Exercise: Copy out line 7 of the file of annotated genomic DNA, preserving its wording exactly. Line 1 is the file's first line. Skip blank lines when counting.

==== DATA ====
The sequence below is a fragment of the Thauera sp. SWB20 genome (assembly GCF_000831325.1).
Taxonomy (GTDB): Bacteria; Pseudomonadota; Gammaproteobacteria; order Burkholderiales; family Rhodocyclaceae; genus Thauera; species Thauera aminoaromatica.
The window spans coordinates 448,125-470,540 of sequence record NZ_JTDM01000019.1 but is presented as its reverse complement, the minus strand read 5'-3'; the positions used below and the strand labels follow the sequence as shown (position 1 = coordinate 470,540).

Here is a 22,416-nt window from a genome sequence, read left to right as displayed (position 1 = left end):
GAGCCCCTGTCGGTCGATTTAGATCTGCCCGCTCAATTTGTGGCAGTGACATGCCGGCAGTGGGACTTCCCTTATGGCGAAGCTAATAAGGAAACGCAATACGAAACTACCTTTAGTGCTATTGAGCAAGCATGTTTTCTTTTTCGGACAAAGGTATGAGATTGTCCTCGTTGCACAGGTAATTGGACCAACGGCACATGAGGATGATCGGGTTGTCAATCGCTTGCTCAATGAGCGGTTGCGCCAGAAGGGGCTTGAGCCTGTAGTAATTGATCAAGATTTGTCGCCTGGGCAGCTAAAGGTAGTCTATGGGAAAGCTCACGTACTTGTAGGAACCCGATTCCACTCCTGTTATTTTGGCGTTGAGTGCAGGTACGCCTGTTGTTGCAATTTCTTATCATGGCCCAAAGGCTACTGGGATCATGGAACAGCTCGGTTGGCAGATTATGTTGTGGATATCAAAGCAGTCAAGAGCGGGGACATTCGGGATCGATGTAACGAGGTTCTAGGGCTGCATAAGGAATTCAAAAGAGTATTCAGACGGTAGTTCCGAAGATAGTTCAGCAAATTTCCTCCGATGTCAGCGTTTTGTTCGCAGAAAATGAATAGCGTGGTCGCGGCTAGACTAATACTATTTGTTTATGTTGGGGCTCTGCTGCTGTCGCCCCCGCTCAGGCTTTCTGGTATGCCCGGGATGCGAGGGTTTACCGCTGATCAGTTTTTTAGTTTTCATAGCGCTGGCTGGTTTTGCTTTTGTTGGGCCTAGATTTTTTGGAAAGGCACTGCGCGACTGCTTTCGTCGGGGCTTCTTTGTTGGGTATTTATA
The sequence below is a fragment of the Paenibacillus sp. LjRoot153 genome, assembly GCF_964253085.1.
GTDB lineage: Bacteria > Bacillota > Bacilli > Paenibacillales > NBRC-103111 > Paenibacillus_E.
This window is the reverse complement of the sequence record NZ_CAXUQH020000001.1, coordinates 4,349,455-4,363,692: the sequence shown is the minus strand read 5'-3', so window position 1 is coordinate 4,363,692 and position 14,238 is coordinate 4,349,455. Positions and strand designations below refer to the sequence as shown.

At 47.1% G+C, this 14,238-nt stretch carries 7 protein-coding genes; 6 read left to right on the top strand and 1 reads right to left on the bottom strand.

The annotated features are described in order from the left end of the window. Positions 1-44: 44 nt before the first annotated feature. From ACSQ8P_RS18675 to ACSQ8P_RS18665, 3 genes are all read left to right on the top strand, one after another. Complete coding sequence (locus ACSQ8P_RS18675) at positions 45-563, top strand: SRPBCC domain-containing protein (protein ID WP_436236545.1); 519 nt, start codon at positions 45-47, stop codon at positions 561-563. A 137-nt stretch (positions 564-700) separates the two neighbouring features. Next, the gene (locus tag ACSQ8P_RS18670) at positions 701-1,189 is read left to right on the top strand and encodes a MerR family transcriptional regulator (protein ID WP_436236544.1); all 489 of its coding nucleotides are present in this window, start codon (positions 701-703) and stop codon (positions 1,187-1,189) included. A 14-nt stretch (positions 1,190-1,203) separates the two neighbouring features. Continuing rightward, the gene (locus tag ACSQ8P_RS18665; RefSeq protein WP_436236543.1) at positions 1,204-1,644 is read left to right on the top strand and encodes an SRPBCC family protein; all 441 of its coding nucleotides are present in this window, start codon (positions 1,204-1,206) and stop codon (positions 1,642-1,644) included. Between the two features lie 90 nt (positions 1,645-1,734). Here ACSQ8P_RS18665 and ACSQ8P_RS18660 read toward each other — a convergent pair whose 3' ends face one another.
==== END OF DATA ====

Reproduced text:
GTDB lineage: Bacteria > Bacillota > Bacilli > Paenibacillales > NBRC-103111 > Paenibacillus_E.